seem clever, cute, even perhaps tongue-in-cheek. Certainly because
of these characteristics, the Greenpeace campaign would attract a
lot of attention. But, when viewed from the perspective of a
business person, it’s plain to see that this campaign will also add
further contemporary damage to the BP corporate image. Be that as it
may, let’s not be short-sighted and forget the BP of the future.
That damage will be of an extended nature, one of a “silent killer”
which will continue to injure the corporate image long after the
last gallon of oil is scooped up, long after the last pelican is
cleaned and released, and long after all compensation is awarded, no
matter how much more “green” that energy company attempts to become.
That injury to the future BP corporate image will endure because of
the way Greenpeace collected the contest entries.
Greenpeace asked the contest entrants to submit their entries
to a photo group on Flickr.com, the social photo and image sharing
site. (Such sites in social media are sometimes known as “plogs,”
short for “photo blog.”) When the contest ended on June 28, 2010,
there were approximately 2,500 entries in the two Flickr.com photo
groups, “Behind the Logo 1 & 2,” that Greenpeace had set up for
their purpose. Also at that time, there had been about 600,000 views
of the logo rebrands entered, views racked up in only a matter of a
few weeks. In terms of numbers of future views, what do you think
that number implies if these images remain on Flickr.com?
It doesn’t seem likely that Greenpeace would remove all these
rebrand entries once the contest is complete. Why would they? And in
that case, for as long as Greenpeace keeps its Flickr.com account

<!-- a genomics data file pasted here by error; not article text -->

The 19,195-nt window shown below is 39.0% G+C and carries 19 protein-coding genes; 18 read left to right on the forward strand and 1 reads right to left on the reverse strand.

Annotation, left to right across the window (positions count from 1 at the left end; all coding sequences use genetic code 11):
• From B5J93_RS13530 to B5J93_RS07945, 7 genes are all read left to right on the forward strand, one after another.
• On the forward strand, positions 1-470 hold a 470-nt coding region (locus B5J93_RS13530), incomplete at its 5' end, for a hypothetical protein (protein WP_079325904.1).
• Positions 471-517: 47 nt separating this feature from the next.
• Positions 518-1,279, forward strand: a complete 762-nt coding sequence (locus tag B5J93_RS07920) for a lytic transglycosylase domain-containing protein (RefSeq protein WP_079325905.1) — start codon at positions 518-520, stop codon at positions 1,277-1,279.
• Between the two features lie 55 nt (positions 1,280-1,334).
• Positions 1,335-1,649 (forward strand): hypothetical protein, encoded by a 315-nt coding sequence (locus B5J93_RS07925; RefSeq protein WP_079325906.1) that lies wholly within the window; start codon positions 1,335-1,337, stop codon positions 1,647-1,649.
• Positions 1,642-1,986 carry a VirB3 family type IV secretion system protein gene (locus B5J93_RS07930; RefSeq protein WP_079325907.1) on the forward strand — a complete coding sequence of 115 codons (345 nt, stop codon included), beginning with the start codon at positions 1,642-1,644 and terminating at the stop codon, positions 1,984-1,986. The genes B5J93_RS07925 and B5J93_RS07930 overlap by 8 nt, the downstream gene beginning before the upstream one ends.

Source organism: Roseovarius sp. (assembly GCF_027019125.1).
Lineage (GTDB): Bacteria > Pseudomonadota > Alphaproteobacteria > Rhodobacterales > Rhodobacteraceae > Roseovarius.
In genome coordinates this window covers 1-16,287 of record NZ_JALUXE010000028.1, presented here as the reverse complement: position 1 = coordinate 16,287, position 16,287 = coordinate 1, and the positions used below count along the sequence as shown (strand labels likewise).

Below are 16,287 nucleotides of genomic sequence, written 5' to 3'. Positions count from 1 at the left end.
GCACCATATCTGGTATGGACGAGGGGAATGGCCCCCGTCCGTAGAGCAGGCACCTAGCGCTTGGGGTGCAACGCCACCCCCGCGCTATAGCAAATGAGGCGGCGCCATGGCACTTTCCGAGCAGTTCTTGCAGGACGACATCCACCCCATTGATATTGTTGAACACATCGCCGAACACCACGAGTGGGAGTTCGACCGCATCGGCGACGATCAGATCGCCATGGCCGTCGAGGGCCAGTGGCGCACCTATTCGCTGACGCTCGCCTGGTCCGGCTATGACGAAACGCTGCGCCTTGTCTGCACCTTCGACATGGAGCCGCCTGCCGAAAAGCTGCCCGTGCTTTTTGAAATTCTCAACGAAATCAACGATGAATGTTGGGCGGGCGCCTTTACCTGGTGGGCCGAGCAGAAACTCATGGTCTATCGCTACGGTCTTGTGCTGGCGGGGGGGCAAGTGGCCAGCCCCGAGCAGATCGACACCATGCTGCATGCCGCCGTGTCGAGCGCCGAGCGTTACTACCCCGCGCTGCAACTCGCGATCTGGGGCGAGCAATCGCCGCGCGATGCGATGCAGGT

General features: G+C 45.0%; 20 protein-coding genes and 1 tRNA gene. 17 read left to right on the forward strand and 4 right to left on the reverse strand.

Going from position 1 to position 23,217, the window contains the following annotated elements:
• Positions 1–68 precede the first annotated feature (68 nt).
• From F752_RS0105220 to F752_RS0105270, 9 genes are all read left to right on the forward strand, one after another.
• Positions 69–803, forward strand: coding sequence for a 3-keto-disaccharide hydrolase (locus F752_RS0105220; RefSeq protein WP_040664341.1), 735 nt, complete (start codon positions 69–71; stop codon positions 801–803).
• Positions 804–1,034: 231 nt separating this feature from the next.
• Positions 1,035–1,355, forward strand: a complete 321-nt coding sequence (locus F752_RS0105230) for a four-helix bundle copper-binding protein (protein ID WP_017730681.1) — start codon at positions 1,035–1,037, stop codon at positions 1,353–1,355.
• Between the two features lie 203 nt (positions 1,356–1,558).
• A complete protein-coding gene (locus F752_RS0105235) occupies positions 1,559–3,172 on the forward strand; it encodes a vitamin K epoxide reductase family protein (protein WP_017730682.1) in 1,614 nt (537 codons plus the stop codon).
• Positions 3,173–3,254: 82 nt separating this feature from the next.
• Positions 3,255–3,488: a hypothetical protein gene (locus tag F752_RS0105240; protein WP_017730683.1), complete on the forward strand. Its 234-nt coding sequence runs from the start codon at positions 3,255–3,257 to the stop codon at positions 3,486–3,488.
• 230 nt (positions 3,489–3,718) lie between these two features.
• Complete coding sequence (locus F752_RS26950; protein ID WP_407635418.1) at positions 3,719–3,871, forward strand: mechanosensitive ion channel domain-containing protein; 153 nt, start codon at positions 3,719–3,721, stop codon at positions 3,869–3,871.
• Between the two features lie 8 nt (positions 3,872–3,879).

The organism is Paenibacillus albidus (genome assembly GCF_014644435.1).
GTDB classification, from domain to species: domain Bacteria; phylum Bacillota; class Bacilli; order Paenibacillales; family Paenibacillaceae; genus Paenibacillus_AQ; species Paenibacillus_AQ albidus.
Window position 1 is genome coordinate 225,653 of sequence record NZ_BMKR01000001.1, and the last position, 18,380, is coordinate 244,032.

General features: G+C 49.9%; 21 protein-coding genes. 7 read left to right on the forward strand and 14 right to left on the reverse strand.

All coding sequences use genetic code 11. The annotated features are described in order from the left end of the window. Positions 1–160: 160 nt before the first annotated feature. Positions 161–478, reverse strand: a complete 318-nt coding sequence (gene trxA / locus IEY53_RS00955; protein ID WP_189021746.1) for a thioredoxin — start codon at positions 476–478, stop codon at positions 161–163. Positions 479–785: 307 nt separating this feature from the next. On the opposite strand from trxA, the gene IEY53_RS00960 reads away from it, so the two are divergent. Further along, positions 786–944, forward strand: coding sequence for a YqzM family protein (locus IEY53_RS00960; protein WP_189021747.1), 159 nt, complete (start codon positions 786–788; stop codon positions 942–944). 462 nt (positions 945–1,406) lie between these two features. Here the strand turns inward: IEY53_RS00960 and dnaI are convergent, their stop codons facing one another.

active, these images will live “forever” on Flickr.com, and they
will be available for people to digitally share and pass around as
they like, ad infinitum, and ad nauseum for BP. Even if, at some
point, Greenpeace did remove these logo rebrand entries from
Flickr.com, in all probability, because these images would have been
exchanged online, digitally migrating away from Flickr.com, moving
from one site to the next, they will continue to live indefinitely
on the larger social web.
So, given this one silent social media killer example, and
because of all the other countless social media “pastings” of the BP
brand that exist out there on the social web, I believe it will be
very difficult for BP to survive the perpetual corporate image
impact. This is an impact borne of an easy to use tool, accessible
to almost everyone in the developed world, that didn’t exist a half
dozen years ago and one which will likely become more pervasive as
time marches on.
What does that signal for BP? And what does that indicate for
any other company, such as yours, which is either rightly or wrongly
accused within social media?
is the founder and president of The Kahuna Content Company, Inc. a
competitive strategy consultancy. He was also the founder and head
of The Becker Research Company, Inc., one of the world's first
competitive intelligence consultancies, where he worked with Fortune
100 clients. Telofski is the author of four books including
Insidious Competition and Dangerous Competition.
[Contact the author for permission to republish or reuse this article.]